Anticipated rate of return: The percentage return on investment you expect to earn on the mutual fund. The percentage you can expect to earn should be based on conservative expectations. As we have seen post Y2K, history is not always a reliable predictor of the future. Sure, over the past 20-30 years, money market funds, bond funds, and stock funds have averaged around 5%, 9%, and 11% respectively, but that is certainly no guarantee of what the future might hold.
Sales charge on purchases: If the fund you are investing in has a sales charge (front-end load), enter the percentage here. This information can be found in the prospectus of the fund. Note that the mutual fund calculator will deduct this amount from the amount invested.
Deferred sales charges: If the fund you are investing in has a deferred sales charge (back-end load), enter the percentage here. This information can be found in the prospectus of the fund. Note that the mutual fund calculator will deduct this amount from the value at the end of the holding period.
Total annual operating expenses: The total annual operating expense percentage. Be sure to include any other expense percentages (12b-1 fees, etc.) that might apply. This information can be found in the prospectus of the fund. Note that the mutual fund calculator will deduct this amount at the end of each year.
Conversion percentage and year: If the fund you are investing in is scheduled to convert from one class to another within the entered holding period, enter the post-conversion annual operating percentage and the conversion year. If the fund is not scheduled to convert, leave both fields blank. Note that the mutual fund calculator need an entry in both fields in order to incorporate the conversion into the results.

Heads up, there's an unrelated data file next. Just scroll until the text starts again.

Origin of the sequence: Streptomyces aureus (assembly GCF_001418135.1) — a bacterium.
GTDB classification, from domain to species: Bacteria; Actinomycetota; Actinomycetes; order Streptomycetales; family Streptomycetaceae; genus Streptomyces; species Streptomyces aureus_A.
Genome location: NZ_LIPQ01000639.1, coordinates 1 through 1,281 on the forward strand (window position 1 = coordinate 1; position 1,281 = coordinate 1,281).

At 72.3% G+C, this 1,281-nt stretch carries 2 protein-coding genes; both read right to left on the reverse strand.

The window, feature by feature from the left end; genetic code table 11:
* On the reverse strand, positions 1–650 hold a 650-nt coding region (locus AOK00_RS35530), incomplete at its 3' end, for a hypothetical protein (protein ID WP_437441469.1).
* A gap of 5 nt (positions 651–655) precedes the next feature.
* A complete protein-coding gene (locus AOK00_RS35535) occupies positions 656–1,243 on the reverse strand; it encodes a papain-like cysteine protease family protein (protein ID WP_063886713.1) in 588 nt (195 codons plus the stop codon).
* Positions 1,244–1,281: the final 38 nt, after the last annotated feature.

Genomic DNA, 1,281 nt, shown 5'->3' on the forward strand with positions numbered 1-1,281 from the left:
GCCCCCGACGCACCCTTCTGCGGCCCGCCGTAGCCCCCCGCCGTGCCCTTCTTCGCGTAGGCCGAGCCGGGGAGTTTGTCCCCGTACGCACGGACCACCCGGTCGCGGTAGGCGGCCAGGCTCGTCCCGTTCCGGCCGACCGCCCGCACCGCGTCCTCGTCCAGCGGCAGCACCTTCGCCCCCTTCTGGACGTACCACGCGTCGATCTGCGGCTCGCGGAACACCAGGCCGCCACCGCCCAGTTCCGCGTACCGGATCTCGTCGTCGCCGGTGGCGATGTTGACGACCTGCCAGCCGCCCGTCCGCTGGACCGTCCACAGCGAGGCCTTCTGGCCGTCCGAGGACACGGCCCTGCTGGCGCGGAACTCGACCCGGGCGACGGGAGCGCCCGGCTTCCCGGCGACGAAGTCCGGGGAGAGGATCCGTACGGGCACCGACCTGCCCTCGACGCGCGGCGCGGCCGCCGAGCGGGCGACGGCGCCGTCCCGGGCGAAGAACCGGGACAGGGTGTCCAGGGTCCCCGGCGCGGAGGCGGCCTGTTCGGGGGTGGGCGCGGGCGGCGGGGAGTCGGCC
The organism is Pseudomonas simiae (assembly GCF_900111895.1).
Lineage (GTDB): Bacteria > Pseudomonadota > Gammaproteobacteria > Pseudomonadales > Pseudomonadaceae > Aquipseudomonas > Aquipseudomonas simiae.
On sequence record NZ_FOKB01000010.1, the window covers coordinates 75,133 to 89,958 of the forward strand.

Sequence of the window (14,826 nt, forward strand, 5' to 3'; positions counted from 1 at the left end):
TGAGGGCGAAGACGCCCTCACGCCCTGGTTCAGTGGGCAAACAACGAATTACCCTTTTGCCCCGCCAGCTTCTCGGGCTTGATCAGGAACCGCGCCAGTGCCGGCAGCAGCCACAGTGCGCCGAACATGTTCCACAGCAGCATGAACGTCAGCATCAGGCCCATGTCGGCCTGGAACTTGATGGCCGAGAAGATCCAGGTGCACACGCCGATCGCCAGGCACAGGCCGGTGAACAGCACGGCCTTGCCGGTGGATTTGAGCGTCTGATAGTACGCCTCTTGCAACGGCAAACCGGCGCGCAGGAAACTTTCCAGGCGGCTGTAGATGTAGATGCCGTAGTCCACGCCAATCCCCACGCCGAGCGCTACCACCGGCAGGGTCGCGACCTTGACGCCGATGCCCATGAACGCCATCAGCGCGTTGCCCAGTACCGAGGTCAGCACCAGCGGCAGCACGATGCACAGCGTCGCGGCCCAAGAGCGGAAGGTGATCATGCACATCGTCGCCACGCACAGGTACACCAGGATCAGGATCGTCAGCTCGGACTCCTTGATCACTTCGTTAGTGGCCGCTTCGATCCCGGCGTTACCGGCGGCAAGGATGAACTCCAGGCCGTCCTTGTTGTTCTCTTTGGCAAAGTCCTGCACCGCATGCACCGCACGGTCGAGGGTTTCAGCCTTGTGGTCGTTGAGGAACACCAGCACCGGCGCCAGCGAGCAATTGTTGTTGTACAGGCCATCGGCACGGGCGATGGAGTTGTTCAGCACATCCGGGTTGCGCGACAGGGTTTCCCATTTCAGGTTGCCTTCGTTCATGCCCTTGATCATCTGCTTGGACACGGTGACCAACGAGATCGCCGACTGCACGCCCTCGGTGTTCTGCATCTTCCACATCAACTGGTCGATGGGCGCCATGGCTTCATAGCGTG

Value at the end of holding period: After calculating all gains and expenses, this is how much your mutual fund would be worth at the end of the holding period if your rate of return expectations prove to be true.
Before tax net earnings: This is the before-tax effective annual yield after accounting for all sales charges and operating expenses. If the field contains only # signs, it means the mutual fund calculator could not find a percentage match within 10,000 tries.
Before-tax, after-expense equivalent annual yield: This is the before-tax net gain on the investment (value at end of holding period minus initial investment).
Total sales charges and fees: This is the total of all sales charges, deferred sales charges, and annual operating expenses incurred from the beginning to the end of the entered holding period.
Foregone earnings: This is the earnings you might lose out on due to having to pay the fees associated to investing in the mutual fund versus being able to invest the cost of the expenses. The mutual fund calculator accumulates these lost earnings as fees are scheduled to be paid throughout the holding period, and are based on the entered expected rate of return of the mutual fund.
Total cost of fund at end of holding period: This is the combined total of the sales charges, operating expenses, and foregone earnings for the holding period.
Printer-Friendly Mutual Fund Calculator Results button: If you would like to print out a copy of the mutual fund calculator results, clicking this button will open the results in a new printer-friendly page for printing. If you would like to associate the results to a particular fund for mutual fund comparison, enter the name of the fund in the field located to the right of the button.